pallid and leaden-hued, but is free from pus or ulcers.
Health, spirits, and appetite good. (Percivall.)

Fig. 15. Injecting for Nasal Gleet. Holes made by trephine.

Remedy.—Sulphurous acid, iodine, iodoform inhala­
tions. Nasal douches of salt and water, with a few drops
of iodine tincture. Bleaching powder scattered in box.
Copper or iron sulphates, arsenic, turpentine, buchu, co­
paiba internally. Blister over sinuses. Remove bad teeth.
When other treatment fails, trephine sinusus; after re­
moving as much pus as possible, wash out with antisep­
tics. Isolate all horses with suspicious nasal discharges.

For doses, see pages 13 to 29.


Is a symptom of disease rather than disease. It is a
species of unsoundness, and may be detected sometimes
by a mere fright—sudden jump ; sometimes great exertion
is needed. Veterinarians detect it sometimes by a grunt­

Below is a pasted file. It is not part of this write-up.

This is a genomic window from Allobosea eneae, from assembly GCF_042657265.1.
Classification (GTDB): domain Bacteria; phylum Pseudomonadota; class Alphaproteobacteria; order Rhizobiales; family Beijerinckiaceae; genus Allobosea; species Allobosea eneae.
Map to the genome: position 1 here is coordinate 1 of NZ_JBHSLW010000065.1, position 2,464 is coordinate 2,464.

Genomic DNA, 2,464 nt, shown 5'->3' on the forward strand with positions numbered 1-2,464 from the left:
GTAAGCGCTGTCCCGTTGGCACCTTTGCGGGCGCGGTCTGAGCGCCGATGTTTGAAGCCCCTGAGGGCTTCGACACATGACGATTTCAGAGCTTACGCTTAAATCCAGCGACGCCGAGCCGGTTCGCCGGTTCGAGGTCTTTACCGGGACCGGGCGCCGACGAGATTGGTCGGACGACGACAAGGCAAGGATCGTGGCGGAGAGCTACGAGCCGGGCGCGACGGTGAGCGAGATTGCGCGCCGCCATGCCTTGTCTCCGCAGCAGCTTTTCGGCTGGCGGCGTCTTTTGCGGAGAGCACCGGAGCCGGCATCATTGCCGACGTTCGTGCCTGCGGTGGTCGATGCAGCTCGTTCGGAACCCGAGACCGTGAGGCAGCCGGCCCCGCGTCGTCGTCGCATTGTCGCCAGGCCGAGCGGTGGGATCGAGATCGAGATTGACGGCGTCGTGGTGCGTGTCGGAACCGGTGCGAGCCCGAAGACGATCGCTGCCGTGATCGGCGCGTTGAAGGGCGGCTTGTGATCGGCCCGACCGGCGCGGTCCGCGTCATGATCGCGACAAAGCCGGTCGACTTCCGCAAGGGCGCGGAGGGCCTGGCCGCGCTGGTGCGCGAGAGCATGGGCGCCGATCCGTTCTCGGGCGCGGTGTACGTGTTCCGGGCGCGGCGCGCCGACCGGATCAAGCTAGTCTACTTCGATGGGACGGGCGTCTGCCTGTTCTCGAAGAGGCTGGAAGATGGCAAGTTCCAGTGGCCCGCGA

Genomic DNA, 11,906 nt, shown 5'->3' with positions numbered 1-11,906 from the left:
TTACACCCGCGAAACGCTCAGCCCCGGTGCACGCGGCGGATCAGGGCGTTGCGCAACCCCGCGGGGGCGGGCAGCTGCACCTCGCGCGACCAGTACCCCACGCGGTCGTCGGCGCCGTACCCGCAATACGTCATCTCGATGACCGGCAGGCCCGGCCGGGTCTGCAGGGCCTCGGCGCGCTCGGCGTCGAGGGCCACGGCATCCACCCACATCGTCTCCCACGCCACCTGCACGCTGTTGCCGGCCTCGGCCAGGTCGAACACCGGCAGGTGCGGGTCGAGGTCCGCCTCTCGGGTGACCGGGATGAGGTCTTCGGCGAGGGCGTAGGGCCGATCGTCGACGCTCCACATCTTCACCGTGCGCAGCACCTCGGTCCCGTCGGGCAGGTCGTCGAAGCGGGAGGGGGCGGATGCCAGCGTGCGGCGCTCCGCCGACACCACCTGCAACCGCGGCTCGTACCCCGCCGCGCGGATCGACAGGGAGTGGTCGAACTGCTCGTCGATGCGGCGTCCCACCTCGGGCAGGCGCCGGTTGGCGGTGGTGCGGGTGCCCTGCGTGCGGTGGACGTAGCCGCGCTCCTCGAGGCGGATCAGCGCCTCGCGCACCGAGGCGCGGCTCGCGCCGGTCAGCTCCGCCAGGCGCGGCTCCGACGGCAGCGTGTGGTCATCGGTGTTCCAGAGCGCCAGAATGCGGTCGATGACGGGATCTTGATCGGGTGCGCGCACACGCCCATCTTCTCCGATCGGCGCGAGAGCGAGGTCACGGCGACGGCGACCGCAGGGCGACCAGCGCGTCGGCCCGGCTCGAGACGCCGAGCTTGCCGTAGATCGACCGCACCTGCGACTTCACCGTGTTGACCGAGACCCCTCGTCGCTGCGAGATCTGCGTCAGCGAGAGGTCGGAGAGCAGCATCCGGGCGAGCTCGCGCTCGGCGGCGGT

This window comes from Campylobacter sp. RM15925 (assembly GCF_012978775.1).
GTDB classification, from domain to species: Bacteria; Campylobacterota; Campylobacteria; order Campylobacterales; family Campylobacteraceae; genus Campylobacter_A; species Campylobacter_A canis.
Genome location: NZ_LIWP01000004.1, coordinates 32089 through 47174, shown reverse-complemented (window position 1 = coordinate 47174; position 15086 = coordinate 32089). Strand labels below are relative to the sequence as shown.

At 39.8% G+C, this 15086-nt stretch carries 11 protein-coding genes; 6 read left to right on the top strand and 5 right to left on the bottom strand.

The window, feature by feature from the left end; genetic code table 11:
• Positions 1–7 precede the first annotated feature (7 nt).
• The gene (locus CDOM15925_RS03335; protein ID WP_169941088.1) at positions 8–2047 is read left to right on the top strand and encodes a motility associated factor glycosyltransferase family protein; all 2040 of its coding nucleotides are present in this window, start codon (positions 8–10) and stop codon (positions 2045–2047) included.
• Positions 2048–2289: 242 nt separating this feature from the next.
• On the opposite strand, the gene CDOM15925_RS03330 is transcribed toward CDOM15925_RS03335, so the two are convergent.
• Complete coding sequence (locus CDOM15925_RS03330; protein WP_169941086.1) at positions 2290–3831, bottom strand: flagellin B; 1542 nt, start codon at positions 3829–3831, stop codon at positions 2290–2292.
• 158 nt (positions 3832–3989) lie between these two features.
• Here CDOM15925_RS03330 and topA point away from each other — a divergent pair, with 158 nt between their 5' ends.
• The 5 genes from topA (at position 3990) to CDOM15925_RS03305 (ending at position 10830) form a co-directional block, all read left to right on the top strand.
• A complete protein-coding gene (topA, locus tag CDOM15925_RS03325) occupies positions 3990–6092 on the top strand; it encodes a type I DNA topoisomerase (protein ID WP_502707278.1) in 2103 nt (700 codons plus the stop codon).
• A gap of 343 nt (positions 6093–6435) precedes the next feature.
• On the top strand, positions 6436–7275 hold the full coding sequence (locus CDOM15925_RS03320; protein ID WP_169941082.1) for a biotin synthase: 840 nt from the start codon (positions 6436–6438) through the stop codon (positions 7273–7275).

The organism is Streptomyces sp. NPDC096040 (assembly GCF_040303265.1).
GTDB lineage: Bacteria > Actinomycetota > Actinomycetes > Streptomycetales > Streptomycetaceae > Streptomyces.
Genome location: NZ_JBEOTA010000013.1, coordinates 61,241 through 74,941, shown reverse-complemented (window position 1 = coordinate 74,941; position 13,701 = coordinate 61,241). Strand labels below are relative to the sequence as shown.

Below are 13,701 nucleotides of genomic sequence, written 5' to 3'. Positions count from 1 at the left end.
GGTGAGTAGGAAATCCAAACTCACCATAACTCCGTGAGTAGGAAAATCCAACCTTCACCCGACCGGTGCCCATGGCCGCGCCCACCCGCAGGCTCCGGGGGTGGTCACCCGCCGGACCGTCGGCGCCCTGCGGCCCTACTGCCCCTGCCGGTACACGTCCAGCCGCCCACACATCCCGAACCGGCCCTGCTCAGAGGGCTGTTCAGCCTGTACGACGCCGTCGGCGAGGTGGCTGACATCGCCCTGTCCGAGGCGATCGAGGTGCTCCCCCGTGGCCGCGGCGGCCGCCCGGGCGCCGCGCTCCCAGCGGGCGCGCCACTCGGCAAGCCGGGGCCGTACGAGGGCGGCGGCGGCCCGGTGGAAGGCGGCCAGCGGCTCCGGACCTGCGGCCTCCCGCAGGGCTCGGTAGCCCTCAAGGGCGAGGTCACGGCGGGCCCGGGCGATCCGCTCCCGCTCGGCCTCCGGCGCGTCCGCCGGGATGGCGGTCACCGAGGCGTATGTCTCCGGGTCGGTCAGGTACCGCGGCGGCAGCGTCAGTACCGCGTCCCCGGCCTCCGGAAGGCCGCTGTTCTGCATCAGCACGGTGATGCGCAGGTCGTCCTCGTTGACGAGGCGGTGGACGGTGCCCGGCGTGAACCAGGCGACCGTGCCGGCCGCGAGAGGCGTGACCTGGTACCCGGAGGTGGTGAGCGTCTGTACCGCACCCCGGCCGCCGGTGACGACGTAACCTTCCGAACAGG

ing or groaning cough, which they produce by grasping
the throat. It is sometimes hereditary. " The produce
of certain sires are nearly all roarers,” (Williams.) It



may depend on thickening of the mucous lining of the
nares (apertures), pharynx, or larynx, or on fibrous growths
in these regions; but the majority of cases are the result
of paralysis, wasting, and fatty degeneration of the whole
of the intrinsic muscles of the left side of the larynx
supplied by the recurrent nerve. The tube through which
the air passes being narrowed, the characteristic noise is
produced. Most roarers are wheezers, and also grunters,
and in the lighter breeds are whistlers. (Dun.)

Percivall ligatured a horse’s windpipe moderately tight.
It roared when trotted. He next compressed the pipe to
about half its natural calaber. The animal whistled. He
then drew the cord with all his strength. A minute af­
terward the horse staggered a good deal, fell, struggled
violently, and expired in two minutes after falling. The
ligatured part of the windpipe admitted a crow’s quill.
In the two first experiments the sounds were louder in
inspiration than expiration.

Remedy.—‘ Spurious roaring,’ depending on cold, in­
fluenza, or strangles, is sometimes treated successfully by
stimulation of the throat, and by potassium iodide and
arsenic internally.

True roaring,’ depending on muscular wasting, is in­